The Motion Blur series originates from my observation
that landscapes take on a much different quality when observed from a
car going 80 mph vs. from a stationary position. Motion blends the elements
of a scene horizontally, creating a minimalist composition.
In Motion Blur, instead of taking pictures from a fast-moving car, I artificially introduce motion to a still scene by moving the camera in a linear manner during a prolonged exposure. In this process, the scene plays the role of the brush and the film plays the role of the canvas. The camera motion "paints" the scene onto the film.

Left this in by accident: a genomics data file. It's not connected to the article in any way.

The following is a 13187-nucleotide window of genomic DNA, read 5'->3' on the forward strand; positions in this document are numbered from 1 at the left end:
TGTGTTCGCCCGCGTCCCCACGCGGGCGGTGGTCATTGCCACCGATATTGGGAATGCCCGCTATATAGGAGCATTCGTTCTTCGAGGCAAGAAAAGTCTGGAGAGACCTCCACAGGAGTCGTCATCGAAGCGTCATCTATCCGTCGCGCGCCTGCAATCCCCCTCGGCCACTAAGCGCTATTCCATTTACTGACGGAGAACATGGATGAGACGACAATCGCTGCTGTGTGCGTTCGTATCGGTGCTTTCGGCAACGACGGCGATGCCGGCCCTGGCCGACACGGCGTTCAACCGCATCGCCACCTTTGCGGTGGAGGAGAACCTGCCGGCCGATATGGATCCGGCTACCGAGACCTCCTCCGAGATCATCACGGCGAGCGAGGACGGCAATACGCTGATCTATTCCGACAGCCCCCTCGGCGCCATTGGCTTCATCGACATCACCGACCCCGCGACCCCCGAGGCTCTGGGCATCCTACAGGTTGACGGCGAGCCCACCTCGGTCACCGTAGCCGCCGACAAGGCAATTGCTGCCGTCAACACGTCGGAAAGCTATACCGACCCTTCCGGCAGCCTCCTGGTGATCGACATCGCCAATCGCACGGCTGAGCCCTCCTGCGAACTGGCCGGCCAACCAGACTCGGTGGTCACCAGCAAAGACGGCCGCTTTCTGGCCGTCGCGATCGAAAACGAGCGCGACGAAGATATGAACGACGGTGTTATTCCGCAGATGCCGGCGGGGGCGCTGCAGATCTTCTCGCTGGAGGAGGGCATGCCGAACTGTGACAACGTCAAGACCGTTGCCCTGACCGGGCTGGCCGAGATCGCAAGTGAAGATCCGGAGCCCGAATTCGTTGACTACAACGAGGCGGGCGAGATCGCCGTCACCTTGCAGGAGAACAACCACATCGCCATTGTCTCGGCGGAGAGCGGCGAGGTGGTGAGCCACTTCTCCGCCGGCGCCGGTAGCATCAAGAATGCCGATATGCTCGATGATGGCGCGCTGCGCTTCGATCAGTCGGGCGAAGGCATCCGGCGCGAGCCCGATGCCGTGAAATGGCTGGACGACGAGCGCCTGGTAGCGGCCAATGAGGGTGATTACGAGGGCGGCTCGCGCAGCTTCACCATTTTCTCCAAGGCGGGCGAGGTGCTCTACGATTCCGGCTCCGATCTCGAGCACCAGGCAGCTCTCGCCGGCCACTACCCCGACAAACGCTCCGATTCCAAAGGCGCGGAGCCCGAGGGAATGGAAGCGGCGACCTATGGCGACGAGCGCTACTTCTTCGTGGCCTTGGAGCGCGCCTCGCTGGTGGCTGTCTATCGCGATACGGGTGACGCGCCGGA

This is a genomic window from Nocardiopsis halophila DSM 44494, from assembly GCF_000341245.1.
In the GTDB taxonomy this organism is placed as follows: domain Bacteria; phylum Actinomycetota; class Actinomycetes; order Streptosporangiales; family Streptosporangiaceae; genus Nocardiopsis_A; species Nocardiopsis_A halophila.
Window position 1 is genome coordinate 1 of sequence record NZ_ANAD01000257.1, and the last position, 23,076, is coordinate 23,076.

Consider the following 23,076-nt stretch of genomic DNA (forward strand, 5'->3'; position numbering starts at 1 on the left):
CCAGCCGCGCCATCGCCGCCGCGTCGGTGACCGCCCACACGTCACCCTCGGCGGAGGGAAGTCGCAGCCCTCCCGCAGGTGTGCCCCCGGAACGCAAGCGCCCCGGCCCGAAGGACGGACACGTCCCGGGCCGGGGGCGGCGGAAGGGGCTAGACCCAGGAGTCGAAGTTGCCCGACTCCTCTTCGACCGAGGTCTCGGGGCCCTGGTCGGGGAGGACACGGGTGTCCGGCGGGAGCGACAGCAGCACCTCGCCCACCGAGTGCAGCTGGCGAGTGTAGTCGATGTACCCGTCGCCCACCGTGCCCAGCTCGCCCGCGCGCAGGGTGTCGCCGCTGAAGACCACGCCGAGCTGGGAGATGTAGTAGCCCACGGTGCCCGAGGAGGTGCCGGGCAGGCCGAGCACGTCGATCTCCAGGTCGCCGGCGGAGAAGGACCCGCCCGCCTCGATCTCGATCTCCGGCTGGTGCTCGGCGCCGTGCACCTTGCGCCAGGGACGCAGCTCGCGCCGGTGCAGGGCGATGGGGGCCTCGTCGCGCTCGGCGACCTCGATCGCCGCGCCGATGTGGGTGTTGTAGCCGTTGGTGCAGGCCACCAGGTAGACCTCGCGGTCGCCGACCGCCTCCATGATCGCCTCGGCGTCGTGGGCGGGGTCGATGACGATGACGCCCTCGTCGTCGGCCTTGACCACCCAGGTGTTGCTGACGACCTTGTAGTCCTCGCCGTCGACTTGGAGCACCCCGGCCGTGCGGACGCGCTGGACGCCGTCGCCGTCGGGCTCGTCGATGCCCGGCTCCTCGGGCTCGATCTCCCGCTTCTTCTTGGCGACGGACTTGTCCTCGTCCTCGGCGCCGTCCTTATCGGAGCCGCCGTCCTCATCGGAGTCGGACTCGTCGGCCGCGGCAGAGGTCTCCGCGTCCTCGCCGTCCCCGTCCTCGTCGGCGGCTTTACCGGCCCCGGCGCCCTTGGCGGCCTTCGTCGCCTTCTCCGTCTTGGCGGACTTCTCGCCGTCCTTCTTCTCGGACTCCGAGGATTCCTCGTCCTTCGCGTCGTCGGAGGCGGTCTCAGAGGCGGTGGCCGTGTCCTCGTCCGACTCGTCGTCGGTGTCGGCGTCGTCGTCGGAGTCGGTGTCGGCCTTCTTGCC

While most photography attempts to "stop" time with fast shutter speeds and tripods, Motion Blur instead takes a still image and introduces a velocity vector. Rather than stop time Motion Blur "stretches" it. The resulting images imply a transience of physical objects — mountain peaks vanish and trees vibrate and soar.
— Alfred Tom
Poetic, fine-art photographs from Japan — small enough to hold in the palm of your hand, as elegant as haiku.
’s super-saturated staged color photographs sometimes test the limits of conceptual whimsy, while her hand-written texts alter between insight and syrupy solipsism.
This inside-out, conceptual documentary project reveals Iran's "cinema city"—a fake battlefield film-set which allows for the production of war-related imagery. While the subject blurs the line between fiction and reality, the results are very real and merit deep consideration.